What is Occupational Therapy?

Addressing the misconceptions and commonly asked questions.

As an occupational therapist, the number one question I get from parents, caregivers, and even other professionals is “What is pediatric OT?”. Occupational therapy encompasses so many areas of function, it can be hard to button down pages and pages of information into a succinct blurb in the moment. Below are some clarifications and answers to the most common questions surrounding occupational therapy.

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What do you work on?

Occupational therapists can work on many different areas including: dressing skills, grooming skills, feeding, sensory processing, handwriting, and pre-writing, attention and executive function, gross motor skills, fine motor skills, emotional regulation, etc. 

Why do you find jobs for children?

Short answer is, “We don’t!”. The term “occupation” used to mean anything you do, and in more modern iterations has taken on meaning for “work or career”. Occupational therapy focuses on promoting independence with anything you need to do, want to do, or have to do as part of your daily life. Brushing your teeth, going to Target, getting dressed, swinging on a swing at the park can all be considered occupations. And those are the areas OT’s work on with children and adults! 

So, you are basically a PT, right?

Nope! While we love our PT colleagues, and there can be a lot of overlap, we actually have very different jobs. Physical therapists work to “improve their [clients] ability to move, reduce or manage pain, restore function, and prevent disability” (APTA, 2021). Occupational therapists work to promote independence in daily occupations – whether that be improving strength, coordination, balance, fine motor skills, adapting the environment, etc. in many different performance areas.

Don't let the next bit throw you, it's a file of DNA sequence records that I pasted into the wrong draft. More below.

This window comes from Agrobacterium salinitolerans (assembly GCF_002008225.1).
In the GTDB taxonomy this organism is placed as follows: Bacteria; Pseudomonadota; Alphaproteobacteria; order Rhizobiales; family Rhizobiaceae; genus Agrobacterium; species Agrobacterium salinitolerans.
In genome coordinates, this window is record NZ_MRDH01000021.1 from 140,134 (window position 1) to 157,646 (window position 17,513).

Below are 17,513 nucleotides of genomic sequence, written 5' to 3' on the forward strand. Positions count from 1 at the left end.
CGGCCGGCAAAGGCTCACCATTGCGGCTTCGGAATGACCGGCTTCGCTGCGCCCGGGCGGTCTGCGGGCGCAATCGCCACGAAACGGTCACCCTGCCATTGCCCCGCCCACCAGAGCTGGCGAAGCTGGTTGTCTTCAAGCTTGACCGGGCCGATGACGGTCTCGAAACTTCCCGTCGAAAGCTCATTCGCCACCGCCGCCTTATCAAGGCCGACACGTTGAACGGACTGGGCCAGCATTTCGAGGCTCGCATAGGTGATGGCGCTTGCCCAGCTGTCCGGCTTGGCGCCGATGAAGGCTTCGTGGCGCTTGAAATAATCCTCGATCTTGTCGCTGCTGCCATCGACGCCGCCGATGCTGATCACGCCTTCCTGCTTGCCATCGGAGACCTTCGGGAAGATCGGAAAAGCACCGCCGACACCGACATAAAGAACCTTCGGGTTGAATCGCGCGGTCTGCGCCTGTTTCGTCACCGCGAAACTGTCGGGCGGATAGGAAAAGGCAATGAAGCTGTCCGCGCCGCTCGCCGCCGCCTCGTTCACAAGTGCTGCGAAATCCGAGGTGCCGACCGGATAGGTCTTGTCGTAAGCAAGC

Why do your sessions look like play?

If you have ever seen an occupational therapy clinic or an OT session, it probably looks like the clinician is just playing games with the child or being silly. In reality, we want the sessions to look like that. In order to develop rapport with your child, and to keep little ones engaged, we often disguise our exercises in games or movement activities. This way, your child has fun with their OT, while also working towards their goals. Rest assured, we are making progress towards the goals and improving function while being silly and fun.

Do you have any other questions about occupational therapy, or if your child would benefit from occupational therapy services?

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Kaelyn Green, MA, OTR/L

Kaelyn Green is a licensed occupational therapist at Valued Voices. She is certified by the University of Southern California in Sensory Integration and is an advocate for addressing underlying sensory functioning in order to improve occupational performance.  She is passionate about meeting children and families where they are at and seeks to tailor interventions to the unique needs of her clients. When she is not working, you will find Kaelyn taking care of her two goldendoodles, working in her garden, or taking trips to the Central Coast.